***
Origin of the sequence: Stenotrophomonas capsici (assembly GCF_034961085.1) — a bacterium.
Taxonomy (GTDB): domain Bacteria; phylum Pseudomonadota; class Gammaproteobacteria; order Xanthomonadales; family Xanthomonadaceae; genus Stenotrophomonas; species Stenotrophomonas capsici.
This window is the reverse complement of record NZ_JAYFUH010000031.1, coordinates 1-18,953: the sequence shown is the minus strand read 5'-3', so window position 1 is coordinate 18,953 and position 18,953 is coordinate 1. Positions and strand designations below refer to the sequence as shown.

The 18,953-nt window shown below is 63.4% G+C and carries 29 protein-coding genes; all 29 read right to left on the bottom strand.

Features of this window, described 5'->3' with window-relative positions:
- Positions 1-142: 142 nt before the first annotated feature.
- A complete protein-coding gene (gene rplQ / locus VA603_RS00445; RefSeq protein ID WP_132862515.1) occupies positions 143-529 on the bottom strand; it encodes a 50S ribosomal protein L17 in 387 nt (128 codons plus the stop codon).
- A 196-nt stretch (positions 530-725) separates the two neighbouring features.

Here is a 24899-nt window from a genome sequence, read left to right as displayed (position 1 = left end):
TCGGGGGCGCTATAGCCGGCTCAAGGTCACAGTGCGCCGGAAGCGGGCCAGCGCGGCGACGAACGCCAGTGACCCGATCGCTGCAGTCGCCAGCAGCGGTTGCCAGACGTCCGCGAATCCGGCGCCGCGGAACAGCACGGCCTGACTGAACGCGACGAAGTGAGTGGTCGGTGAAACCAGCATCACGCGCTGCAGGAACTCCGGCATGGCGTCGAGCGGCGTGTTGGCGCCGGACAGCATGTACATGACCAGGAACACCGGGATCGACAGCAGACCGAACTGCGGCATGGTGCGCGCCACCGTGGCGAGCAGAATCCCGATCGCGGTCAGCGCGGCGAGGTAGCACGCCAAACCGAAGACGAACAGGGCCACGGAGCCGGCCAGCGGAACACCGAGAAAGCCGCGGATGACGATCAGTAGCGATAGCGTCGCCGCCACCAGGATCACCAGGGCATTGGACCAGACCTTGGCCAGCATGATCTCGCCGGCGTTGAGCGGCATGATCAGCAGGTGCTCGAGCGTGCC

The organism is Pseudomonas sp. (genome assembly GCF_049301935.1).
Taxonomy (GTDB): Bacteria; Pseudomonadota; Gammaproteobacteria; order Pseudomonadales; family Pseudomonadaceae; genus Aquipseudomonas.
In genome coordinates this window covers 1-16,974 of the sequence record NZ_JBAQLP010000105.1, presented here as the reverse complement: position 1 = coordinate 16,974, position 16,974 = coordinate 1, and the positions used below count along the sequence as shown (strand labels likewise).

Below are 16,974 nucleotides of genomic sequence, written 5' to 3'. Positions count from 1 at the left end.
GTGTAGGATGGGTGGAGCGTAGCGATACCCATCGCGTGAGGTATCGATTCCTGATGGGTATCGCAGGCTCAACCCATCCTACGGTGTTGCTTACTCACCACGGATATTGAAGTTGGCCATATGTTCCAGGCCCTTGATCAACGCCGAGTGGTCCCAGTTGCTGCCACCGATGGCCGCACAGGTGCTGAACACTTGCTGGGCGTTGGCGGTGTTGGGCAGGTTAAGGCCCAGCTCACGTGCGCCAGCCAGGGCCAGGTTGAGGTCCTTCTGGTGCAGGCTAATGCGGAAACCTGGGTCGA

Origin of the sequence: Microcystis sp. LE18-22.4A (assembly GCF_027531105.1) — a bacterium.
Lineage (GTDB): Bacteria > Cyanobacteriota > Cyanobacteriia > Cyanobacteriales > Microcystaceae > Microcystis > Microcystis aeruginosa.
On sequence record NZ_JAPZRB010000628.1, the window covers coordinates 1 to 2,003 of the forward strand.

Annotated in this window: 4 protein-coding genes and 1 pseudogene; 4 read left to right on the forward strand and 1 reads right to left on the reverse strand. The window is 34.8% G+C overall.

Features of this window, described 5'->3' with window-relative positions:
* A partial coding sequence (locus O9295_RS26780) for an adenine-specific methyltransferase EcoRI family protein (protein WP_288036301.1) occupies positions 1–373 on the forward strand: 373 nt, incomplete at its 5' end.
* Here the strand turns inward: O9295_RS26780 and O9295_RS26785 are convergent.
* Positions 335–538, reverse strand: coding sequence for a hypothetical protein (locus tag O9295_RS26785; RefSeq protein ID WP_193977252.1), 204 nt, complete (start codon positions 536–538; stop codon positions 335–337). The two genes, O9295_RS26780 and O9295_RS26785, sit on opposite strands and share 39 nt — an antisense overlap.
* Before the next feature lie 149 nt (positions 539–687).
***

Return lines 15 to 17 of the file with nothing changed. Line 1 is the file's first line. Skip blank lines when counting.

GTGTAGGATGGGTGGAGCGTAGCGATACCCATCGCGTGAGGTATCGATTCCTGATGGGTATCGCAGGCTCAACCCATCCTACGGTGTTGCTTACTCACCACGGATATTGAAGTTGGCCATATGTTCCAGGCCCTTGATCAACGCCGAGTGGTCCCAGTTGCTGCCACCGATGGCCGCACAGGTGCTGAACACTTGCTGGGCGTTGGCGGTGTTGGGCAGGTTAAGGCCCAGCTCACGTGCGCCAGCCAGGGCCAGGTTGAGGTCCTTCTGGTGCAGGCTAATGCGGAAACCTGGGTCGA

Origin of the sequence: Microcystis sp. LE18-22.4A (assembly GCF_027531105.1) — a bacterium.
Lineage (GTDB): Bacteria > Cyanobacteriota > Cyanobacteriia > Cyanobacteriales > Microcystaceae > Microcystis > Microcystis aeruginosa.